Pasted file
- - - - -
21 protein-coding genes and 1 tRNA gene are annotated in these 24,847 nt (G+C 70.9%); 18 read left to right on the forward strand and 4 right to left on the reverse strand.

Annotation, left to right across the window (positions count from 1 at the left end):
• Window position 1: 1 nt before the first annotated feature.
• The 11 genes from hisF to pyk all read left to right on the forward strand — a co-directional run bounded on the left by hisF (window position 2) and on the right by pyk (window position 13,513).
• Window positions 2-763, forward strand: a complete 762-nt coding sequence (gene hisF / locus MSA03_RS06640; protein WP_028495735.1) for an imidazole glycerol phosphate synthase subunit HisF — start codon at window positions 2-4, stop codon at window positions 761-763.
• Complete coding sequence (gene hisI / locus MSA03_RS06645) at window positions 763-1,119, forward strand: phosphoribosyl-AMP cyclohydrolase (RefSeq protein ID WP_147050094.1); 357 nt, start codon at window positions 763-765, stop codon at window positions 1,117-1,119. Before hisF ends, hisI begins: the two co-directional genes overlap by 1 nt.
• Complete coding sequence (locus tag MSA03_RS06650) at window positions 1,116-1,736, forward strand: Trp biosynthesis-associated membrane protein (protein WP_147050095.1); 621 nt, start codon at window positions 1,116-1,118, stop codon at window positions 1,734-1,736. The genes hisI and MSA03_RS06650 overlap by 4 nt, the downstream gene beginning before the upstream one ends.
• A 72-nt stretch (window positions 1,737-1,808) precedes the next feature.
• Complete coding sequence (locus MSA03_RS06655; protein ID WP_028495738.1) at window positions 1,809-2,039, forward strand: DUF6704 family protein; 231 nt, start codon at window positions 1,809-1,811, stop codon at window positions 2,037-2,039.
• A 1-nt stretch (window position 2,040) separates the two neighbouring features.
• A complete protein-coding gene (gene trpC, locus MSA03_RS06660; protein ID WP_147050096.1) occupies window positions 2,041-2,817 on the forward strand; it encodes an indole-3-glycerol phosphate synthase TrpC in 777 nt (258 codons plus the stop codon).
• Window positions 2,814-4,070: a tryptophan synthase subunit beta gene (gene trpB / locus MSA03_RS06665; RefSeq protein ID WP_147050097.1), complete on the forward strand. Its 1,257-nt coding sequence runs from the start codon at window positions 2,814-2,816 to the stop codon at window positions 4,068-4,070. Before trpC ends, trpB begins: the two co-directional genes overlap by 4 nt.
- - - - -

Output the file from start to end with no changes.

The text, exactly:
21 protein-coding genes and 1 tRNA gene are annotated in these 24,847 nt (G+C 70.9%); 18 read left to right on the forward strand and 4 right to left on the reverse strand.

Annotation, left to right across the window (positions count from 1 at the left end):
• Window position 1: 1 nt before the first annotated feature.
• The 11 genes from hisF to pyk all read left to right on the forward strand — a co-directional run bounded on the left by hisF (window position 2) and on the right by pyk (window position 13,513).
• Window positions 2-763, forward strand: a complete 762-nt coding sequence (gene hisF / locus MSA03_RS06640; protein WP_028495735.1) for an imidazole glycerol phosphate synthase subunit HisF — start codon at window positions 2-4, stop codon at window positions 761-763.
• Complete coding sequence (gene hisI / locus MSA03_RS06645) at window positions 763-1,119, forward strand: phosphoribosyl-AMP cyclohydrolase (RefSeq protein ID WP_147050094.1); 357 nt, start codon at window positions 763-765, stop codon at window positions 1,117-1,119. Before hisF ends, hisI begins: the two co-directional genes overlap by 1 nt.
• Complete coding sequence (locus tag MSA03_RS06650) at window positions 1,116-1,736, forward strand: Trp biosynthesis-associated membrane protein (protein WP_147050095.1); 621 nt, start codon at window positions 1,116-1,118, stop codon at window positions 1,734-1,736. The genes hisI and MSA03_RS06650 overlap by 4 nt, the downstream gene beginning before the upstream one ends.
• A 72-nt stretch (window positions 1,737-1,808) precedes the next feature.
• Complete coding sequence (locus MSA03_RS06655; protein ID WP_028495738.1) at window positions 1,809-2,039, forward strand: DUF6704 family protein; 231 nt, start codon at window positions 1,809-1,811, stop codon at window positions 2,037-2,039.
• A 1-nt stretch (window position 2,040) separates the two neighbouring features.
• A complete protein-coding gene (gene trpC, locus MSA03_RS06660; protein ID WP_147050096.1) occupies window positions 2,041-2,817 on the forward strand; it encodes an indole-3-glycerol phosphate synthase TrpC in 777 nt (258 codons plus the stop codon).
• Window positions 2,814-4,070: a tryptophan synthase subunit beta gene (gene trpB / locus MSA03_RS06665; RefSeq protein ID WP_147050097.1), complete on the forward strand. Its 1,257-nt coding sequence runs from the start codon at window positions 2,814-2,816 to the stop codon at window positions 4,068-4,070. Before trpC ends, trpB begins: the two co-directional genes overlap by 4 nt.